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How to Drink Tea Like a Pro

How to drink tea like a pro.

Are you a tea lover who appreciates the aroma and flavors but you want to take your appreciation to the next level?

Or maybe you’re brand new to tea, and you want to learn how to enjoy tea more?

Either way, below are tips to add flavor to your tea ritual.

First off, I can’t say enough about loose leaf teas versus tea dust (also known as fannings) usually found in tea bags. They’re more flavorful than tea dust. Period. WHen you’re learning how to drink tea, they’re a must.

(Quick recap: Whole and partial loose leaf teas contain more natural oils while tea leaves that have been pulverized (dust) and lose most of their oils — and flavor — to evaporation during processing.) Basically, you’re sacrificing antioxidants and flavor for convenience.

The pros use a gaiwan, which is a small Chinese cup or bowl with a lid to remove the leaves when you pour.

However, that’s not necessary.

Use a brewing accessory that allows the leaves to unfurl completely.

One of the biggest issues I take with smaller infusers is that they don’t allow the leaves to unfurl when you brew them. This means that the oils locked inside the leaves can’t be released fully.

You need a tool that allows the leaves to unfurl completely and release all of their flavor.

(This tool is my fave brew tool.)

Once you’ve got your tea and tea tools, you’ll need paper and pen; you’ll be jotting down notes on what you like about the tea and what you’re tasting overall.

Tea is brewed a bit differently depending on what type it is.

Here’s a handy guide on brewing the “perfect cup of tea.” 

Use fresh water.

You’ll need fresh water – filtered is best to reduce the taste of any additives to the water affecting the taste of the tea.

I’m assuming you’re tasting one cup at a time since we humans usually only drink one cup at a time. 🙂 In pro tea tastings, one tea after another is lined up for your to sip. (You actually slurp.)

A note on slurping.

Yes, it sounds gross. Yes, your mom (probably) taught you it’s rude. But that’s how to drink tea if you’re a pro. Slurping helps aerate the tea to help you taste all the subtle flavors. It also disperses the tea all over your mouth. If you missed that biology class in high school, we have different taste sensor on different parts of our tongues. Try slurping a couple times, then you can sip the rest of your tea in a well-behaved manner, so people don’t stare at you. 

Before you brew your tea:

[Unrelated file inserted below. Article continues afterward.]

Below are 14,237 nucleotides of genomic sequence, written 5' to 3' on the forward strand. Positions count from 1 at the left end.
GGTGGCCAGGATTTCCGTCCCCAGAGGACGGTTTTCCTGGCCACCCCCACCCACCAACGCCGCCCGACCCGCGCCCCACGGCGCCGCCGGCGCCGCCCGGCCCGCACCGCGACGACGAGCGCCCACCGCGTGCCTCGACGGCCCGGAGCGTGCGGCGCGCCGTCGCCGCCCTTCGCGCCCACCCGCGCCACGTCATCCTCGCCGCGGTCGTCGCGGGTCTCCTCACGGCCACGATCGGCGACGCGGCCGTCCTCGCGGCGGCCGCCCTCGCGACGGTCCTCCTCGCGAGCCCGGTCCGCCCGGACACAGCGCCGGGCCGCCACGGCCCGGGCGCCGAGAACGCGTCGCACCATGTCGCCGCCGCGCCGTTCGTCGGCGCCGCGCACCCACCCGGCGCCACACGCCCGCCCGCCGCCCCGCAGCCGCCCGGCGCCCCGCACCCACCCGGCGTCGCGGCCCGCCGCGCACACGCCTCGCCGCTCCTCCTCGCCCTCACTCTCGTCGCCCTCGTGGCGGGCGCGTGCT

• Look at the leaf. Do you see stems, broken leaves, how large do the leaves seem to you?
  • Bring the leaves up to your nose. What do you smell? Is the aroma earthy, grassy, odorless?
  • Eat one of the dry leaves. What do you taste?

Want some words to get your senses flowing? Click here for a free PDF with tasting vocab.

Brew your tea according directions or your preference.

Now, how to drink tea.

After you’ve brewed your tea, compare the dry leaves to the brewed leaves. They’ll smell different from one another.

You can change how you brew the next cup you don’t like it. Too bitter? Tea brewing is a game of trial and error. If you feel it’s bitter, you can brew the tea for less time, use less tea the next time you brew, or you can brew at a lower temperature.

Bring the brewed liquor to your nose. What color is it? What do you smell? How does it compare with the aroma of the wet and dry leaves?

Slurp. What do you taste?

Re-brew your tea and taste again. Loose leaf teas are meant to be re-brewed multiple times. Subsequent brews may bring out different flavors.

Below is a picture of the brewed liquor of a Lapsang Souchong. It’s a black tea smoked over pine wood. Also pictured are dry leaves (bottom) and leaves brewed one time (top).

How to drink tea like a pro
ABOVE. Check out the rich amber colored liquor even on first brew. The brewed leaves are still fairly closed, so I’ll get a number of flavorful brews from the same leaves.
How to drink tea like a pro
I brightened the picture of the leaves, so you can see the differences a bit more clearly.

The bottom picture shows a brightened comparison of the dried leaves and the brewed leaves. You’ll see that they appear tiny, but you’ll see in the top photo that their oils give the tea a shine, and they begin to unfurl.

The more times you re-brew your tea, the more the leaves unfurl and the larger they become. They’ll continue unfurling with each subsequent brew to unlock more of the tea’s natural oils.

Lapsang Souchong is a unique tea in that you either like it or you don’t. You either think it smells and tastes delicious like a comforting campfire, or you think it smells like a burned tire (that’s an actual quote from one of my friends at a tea tasting party). 

The best part about tea tasting is that you’re never wrong. Each person tastes something different when they’re sipping.

Now that you have these tools on how to drink tea in your tea tool belt, pull a tea out of your cabinet or drawer and try sipping it with these tips in mind. Share anything new you learned in the comments below!

Sending you lots of tea love,


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